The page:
Working with Instruments

Getting Started

Instrumental tries to make it easy to find and open all the instruments available to your computer. This is primarily accomplished using list_instruments() and instrument():

>>> from instrumental import instrument, list_instruments
>>> paramsets = list_instruments()
>>> paramsets
[<ParamSet[TSI_Camera] serial='05478' number=0>,
 <ParamSet[K10CR1] serial='55000247'>
 <ParamSet[NIDAQ] model='USB-6221 (BNC)' name='Dev1'>]

You can then use the output of list_instruments() to open the instrument you want:

>>> daq = instrument(paramsets[2])
>>> daq
< at 0xb61...>

Or you can enter the parameters directly:

>>> instrument(ni_daq_name='Dev1')
< at 0xb61...>

If you’re going to be using an instrument repeatedly, save it for later:

>>> daq.save_instrument('myDAQ')

Then you can simply open it by name:

>>> daq = instrument('myDAQ')

Using Units

pint units are used heavily by Instrumental, so you should familiarize yourself with them. Many methods only accept unitful quantities, as a way to add clarity and prevent errors. In most cases you can use a string as shorthand and it will be converted automatically:

>>> daq.ao1.write('3.14 V')

If you need to create your own quantities directly, you can use the u and Q_ objects provided by Instrumental:

>>> from instrumental import u, Q_

u is a pint.UnitRegistry, while Q_ is a shorhand for the registry’s Quantity class. There are several ways you can use them:

>>> u.m                       # Access units as attributes
>>> 3 * u.s
<Quantity(3, 'second')>

>>> u('2.54 inches')          # Parse a string into a quantity using u()
<Quantity(2.54, 'inch')>

>>> Q('852 nm')               # ...or Q_()
<Quantity(852, 'nanometer')>

>>> Q(32.89, 'MHz')           # Specify magnitude and units separately
<Quantity(32.89, 'megahertz')>

pint also supports many physical constants (e.g. )

Note that it can be tricky to create offset units—e.g. by Q_('20 degC')— because pint treats this as a multiplication and will raise an OffsetUnitCalculusError. You can get around this by separating the magnitude and units, e.g. Q_(20, 'degC'). Note that Facets as well as the check_units and unit_mag decorators can properly parse strings like '20 degC'.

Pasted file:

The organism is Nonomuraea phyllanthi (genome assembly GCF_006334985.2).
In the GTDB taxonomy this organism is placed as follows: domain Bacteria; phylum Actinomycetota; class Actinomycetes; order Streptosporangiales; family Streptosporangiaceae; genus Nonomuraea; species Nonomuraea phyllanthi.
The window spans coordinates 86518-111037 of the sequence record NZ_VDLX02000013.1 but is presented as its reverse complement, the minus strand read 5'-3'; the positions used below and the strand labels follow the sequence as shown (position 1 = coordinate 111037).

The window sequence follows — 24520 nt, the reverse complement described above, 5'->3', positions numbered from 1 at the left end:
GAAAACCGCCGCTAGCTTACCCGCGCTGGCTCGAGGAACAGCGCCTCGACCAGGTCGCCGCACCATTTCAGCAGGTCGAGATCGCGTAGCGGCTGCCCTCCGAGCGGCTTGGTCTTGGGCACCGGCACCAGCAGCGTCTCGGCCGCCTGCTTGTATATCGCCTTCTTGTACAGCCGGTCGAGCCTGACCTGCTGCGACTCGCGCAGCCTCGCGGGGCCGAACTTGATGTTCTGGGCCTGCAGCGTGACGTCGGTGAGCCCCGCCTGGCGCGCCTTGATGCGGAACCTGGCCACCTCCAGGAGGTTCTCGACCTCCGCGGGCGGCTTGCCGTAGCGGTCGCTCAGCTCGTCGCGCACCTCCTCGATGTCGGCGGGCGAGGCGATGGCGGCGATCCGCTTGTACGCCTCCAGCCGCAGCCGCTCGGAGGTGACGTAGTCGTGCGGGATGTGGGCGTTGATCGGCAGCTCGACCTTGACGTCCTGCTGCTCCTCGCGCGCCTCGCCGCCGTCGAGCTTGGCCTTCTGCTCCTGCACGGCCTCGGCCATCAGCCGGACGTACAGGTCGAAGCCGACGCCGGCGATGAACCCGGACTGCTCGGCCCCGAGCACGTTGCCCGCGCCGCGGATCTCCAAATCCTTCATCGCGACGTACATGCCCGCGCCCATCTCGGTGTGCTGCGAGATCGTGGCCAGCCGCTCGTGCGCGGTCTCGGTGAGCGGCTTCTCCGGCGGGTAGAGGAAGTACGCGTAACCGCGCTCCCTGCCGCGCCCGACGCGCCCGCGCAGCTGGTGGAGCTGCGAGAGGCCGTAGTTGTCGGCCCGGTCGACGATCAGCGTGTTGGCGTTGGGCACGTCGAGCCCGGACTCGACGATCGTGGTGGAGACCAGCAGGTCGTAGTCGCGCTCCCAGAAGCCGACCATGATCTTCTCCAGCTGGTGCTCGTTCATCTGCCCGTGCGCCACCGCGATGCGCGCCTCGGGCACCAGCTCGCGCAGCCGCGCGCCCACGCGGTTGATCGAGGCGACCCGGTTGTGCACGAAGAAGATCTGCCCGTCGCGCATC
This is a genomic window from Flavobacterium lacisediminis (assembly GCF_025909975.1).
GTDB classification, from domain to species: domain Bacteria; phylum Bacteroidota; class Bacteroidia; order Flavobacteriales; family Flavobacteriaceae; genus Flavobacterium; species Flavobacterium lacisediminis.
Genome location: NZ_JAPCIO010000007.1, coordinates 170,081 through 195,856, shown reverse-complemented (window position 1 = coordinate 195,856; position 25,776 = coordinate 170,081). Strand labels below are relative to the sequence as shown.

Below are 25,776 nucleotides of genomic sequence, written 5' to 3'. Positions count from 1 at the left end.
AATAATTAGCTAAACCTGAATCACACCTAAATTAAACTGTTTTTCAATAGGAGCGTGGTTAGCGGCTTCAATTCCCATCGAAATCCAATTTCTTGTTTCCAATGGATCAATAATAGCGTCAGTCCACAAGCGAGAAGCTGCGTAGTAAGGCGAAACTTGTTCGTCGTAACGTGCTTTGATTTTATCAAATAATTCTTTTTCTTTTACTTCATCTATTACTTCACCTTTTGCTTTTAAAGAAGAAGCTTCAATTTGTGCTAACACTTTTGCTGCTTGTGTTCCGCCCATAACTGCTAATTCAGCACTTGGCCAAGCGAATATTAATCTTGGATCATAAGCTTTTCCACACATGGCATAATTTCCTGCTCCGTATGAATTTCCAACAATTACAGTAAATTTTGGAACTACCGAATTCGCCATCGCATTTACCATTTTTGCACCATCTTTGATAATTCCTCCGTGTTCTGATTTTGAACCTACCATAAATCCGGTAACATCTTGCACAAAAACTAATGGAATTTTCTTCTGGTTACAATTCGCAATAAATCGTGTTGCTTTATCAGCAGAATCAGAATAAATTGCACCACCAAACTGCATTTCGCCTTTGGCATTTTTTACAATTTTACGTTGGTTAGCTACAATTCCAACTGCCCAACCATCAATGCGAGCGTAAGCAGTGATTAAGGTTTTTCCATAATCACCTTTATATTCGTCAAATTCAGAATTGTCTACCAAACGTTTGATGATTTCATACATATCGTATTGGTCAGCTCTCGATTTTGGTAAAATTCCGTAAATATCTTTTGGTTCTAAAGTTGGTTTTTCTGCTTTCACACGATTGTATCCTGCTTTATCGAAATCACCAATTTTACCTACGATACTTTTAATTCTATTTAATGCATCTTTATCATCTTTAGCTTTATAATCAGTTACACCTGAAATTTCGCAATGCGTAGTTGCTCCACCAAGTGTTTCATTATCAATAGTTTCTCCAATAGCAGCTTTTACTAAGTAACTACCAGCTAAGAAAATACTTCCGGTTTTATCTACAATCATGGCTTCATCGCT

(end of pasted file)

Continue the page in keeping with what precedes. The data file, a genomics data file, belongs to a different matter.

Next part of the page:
Advanced Usage

An Even Quicker Way

Here’s a shortcut for opening an instrument that means you don’t have to assign the instrument list to a variable, or even know how to count—just use part of the instrument’s string:

>>> list_instruments()
[<ParamSet[TSI_Camera] serial='05478' number=0>,
 <ParamSet[K10CR1] serial='55000247'>
 <ParamSet[NIDAQ] model='USB-6221 (BNC)' name='Dev1'>]
>>> instrument('TSI')  # Opens the TSI_Camera
>>> instrument('NIDAQ')  # Opens the NIDAQ

This will work as long as the string you use isn’t saved as an instrument alias. If you use a string that matches multiple instruments, it just picks the first in the list.

Filtering Results

If you’re only interested in a specific driver or category of instrument, you can use the module argument to filter your results. This will also speed up the search for the instruments:

>>> list_instruments(module='cameras')
[<ParamSet[TSI_Camera] serial='05478' number=0>]
>>> list_instruments(module='cameras.tsi')
[<ParamSet[TSI_Camera] serial='05478' number=0>]

list_instruments() checks if module is a substring of each driver module’s name. Only modules whose names match are queried for available instruments.

Remote Instruments

You can even control instruments that are attached to a remote computer:

>>> list_instruments(server='')

This lists only the instruments located on the remote machine, not any local ones.

The remote PC must be running as an Instrumental server (and its firewall configured to allow inbound connections on this port). To do this, run the script tools/ that comes packaged with Instrumental. The client needs to specify the server’s IP address (or hostname), and port number (if differs from the default of 28265). Alternatively, you may save an alias for this server in the [servers] section of you instrumental.conf file (see Saved Instruments for more information about instrumental.conf). Then you can list the remote instruments like this: